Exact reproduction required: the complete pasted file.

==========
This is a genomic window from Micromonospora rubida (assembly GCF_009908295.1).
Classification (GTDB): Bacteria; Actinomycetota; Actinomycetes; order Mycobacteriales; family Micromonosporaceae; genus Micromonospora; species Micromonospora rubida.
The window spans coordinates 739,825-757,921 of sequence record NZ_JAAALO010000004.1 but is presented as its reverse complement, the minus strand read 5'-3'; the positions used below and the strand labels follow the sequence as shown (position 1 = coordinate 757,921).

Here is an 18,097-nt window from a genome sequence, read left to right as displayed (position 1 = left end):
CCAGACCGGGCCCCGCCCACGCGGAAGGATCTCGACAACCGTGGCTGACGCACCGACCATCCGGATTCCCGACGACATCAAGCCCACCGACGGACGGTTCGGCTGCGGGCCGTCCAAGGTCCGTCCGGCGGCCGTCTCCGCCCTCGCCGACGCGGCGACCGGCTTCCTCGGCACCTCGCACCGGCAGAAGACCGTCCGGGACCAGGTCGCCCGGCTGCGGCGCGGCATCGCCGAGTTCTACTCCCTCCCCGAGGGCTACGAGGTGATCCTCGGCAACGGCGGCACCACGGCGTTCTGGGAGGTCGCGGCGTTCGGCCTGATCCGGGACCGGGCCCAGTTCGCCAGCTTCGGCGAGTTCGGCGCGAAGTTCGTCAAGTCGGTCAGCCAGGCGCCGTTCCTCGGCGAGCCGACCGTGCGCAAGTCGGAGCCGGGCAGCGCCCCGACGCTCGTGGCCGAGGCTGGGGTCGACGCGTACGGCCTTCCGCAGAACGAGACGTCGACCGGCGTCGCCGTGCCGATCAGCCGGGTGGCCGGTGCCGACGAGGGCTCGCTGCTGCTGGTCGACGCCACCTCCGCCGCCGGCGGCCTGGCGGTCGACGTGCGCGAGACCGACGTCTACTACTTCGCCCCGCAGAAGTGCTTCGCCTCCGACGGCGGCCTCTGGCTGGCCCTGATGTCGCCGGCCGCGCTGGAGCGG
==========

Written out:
This is a genomic window from Micromonospora rubida (assembly GCF_009908295.1).
Classification (GTDB): Bacteria; Actinomycetota; Actinomycetes; order Mycobacteriales; family Micromonosporaceae; genus Micromonospora; species Micromonospora rubida.
The window spans coordinates 739,825-757,921 of sequence record NZ_JAAALO010000004.1 but is presented as its reverse complement, the minus strand read 5'-3'; the positions used below and the strand labels follow the sequence as shown (position 1 = coordinate 757,921).

Here is an 18,097-nt window from a genome sequence, read left to right as displayed (position 1 = left end):
CCAGACCGGGCCCCGCCCACGCGGAAGGATCTCGACAACCGTGGCTGACGCACCGACCATCCGGATTCCCGACGACATCAAGCCCACCGACGGACGGTTCGGCTGCGGGCCGTCCAAGGTCCGTCCGGCGGCCGTCTCCGCCCTCGCCGACGCGGCGACCGGCTTCCTCGGCACCTCGCACCGGCAGAAGACCGTCCGGGACCAGGTCGCCCGGCTGCGGCGCGGCATCGCCGAGTTCTACTCCCTCCCCGAGGGCTACGAGGTGATCCTCGGCAACGGCGGCACCACGGCGTTCTGGGAGGTCGCGGCGTTCGGCCTGATCCGGGACCGGGCCCAGTTCGCCAGCTTCGGCGAGTTCGGCGCGAAGTTCGTCAAGTCGGTCAGCCAGGCGCCGTTCCTCGGCGAGCCGACCGTGCGCAAGTCGGAGCCGGGCAGCGCCCCGACGCTCGTGGCCGAGGCTGGGGTCGACGCGTACGGCCTTCCGCAGAACGAGACGTCGACCGGCGTCGCCGTGCCGATCAGCCGGGTGGCCGGTGCCGACGAGGGCTCGCTGCTGCTGGTCGACGCCACCTCCGCCGCCGGCGGCCTGGCGGTCGACGTGCGCGAGACCGACGTCTACTACTTCGCCCCGCAGAAGTGCTTCGCCTCCGACGGCGGCCTCTGGCTGGCCCTGATGTCGCCGGCCGCGCTGGAGCGG